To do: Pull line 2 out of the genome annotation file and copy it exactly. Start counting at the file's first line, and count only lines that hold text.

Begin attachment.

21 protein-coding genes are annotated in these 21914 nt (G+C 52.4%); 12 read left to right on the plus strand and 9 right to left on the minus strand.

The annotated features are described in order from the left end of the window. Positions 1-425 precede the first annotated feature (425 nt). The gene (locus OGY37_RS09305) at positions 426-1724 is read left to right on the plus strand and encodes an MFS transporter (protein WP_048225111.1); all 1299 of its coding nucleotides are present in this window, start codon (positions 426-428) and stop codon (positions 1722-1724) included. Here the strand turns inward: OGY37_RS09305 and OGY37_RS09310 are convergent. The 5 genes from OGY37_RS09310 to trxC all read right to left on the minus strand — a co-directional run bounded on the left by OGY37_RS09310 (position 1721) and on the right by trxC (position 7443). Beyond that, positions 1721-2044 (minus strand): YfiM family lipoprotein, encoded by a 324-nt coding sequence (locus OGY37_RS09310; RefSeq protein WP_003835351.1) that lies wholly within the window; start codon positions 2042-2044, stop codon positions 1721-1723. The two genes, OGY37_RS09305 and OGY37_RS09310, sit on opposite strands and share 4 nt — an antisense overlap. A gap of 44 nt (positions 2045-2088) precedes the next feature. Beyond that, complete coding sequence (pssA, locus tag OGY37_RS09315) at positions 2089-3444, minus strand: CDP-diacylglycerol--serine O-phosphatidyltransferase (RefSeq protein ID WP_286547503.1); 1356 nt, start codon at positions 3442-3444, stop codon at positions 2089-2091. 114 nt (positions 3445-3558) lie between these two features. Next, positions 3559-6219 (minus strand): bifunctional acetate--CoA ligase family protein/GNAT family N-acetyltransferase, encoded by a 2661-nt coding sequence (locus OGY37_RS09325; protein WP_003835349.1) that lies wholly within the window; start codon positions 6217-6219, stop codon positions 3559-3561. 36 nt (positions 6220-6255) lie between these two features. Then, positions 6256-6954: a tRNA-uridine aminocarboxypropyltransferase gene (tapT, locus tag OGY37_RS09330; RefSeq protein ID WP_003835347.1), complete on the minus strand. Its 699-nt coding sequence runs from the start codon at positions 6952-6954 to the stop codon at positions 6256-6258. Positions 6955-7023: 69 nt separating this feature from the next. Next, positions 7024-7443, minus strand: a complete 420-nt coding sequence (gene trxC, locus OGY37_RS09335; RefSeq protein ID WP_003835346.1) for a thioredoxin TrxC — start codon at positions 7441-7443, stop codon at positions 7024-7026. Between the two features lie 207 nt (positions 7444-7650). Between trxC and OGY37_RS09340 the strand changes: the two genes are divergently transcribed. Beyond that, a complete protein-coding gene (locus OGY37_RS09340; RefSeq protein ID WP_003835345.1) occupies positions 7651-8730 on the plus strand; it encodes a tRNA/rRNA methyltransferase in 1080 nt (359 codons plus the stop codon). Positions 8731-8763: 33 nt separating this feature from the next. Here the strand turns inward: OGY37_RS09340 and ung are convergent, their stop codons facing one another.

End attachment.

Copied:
The annotated features are described in order from the left end of the window. Positions 1-425 precede the first annotated feature (425 nt). The gene (locus OGY37_RS09305) at positions 426-1724 is read left to right on the plus strand and encodes an MFS transporter (protein WP_048225111.1); all 1299 of its coding nucleotides are present in this window, start codon (positions 426-428) and stop codon (positions 1722-1724) included. Here the strand turns inward: OGY37_RS09305 and OGY37_RS09310 are convergent. The 5 genes from OGY37_RS09310 to trxC all read right to left on the minus strand — a co-directional run bounded on the left by OGY37_RS09310 (position 1721) and on the right by trxC (position 7443). Beyond that, positions 1721-2044 (minus strand): YfiM family lipoprotein, encoded by a 324-nt coding sequence (locus OGY37_RS09310; RefSeq protein WP_003835351.1) that lies wholly within the window; start codon positions 2042-2044, stop codon positions 1721-1723. The two genes, OGY37_RS09305 and OGY37_RS09310, sit on opposite strands and share 4 nt — an antisense overlap. A gap of 44 nt (positions 2045-2088) precedes the next feature. Beyond that, complete coding sequence (pssA, locus tag OGY37_RS09315) at positions 2089-3444, minus strand: CDP-diacylglycerol--serine O-phosphatidyltransferase (RefSeq protein ID WP_286547503.1); 1356 nt, start codon at positions 3442-3444, stop codon at positions 2089-2091. 114 nt (positions 3445-3558) lie between these two features. Next, positions 3559-6219 (minus strand): bifunctional acetate--CoA ligase family protein/GNAT family N-acetyltransferase, encoded by a 2661-nt coding sequence (locus OGY37_RS09325; protein WP_003835349.1) that lies wholly within the window; start codon positions 6217-6219, stop codon positions 3559-3561. 36 nt (positions 6220-6255) lie between these two features. Then, positions 6256-6954: a tRNA-uridine aminocarboxypropyltransferase gene (tapT, locus tag OGY37_RS09330; RefSeq protein ID WP_003835347.1), complete on the minus strand. Its 699-nt coding sequence runs from the start codon at positions 6952-6954 to the stop codon at positions 6256-6258. Positions 6955-7023: 69 nt separating this feature from the next. Next, positions 7024-7443, minus strand: a complete 420-nt coding sequence (gene trxC, locus OGY37_RS09335; RefSeq protein ID WP_003835346.1) for a thioredoxin TrxC — start codon at positions 7441-7443, stop codon at positions 7024-7026. Between the two features lie 207 nt (positions 7444-7650). Between trxC and OGY37_RS09340 the strand changes: the two genes are divergently transcribed. Beyond that, a complete protein-coding gene (locus OGY37_RS09340; RefSeq protein ID WP_003835345.1) occupies positions 7651-8730 on the plus strand; it encodes a tRNA/rRNA methyltransferase in 1080 nt (359 codons plus the stop codon). Positions 8731-8763: 33 nt separating this feature from the next. Here the strand turns inward: OGY37_RS09340 and ung are convergent, their stop codons facing one another.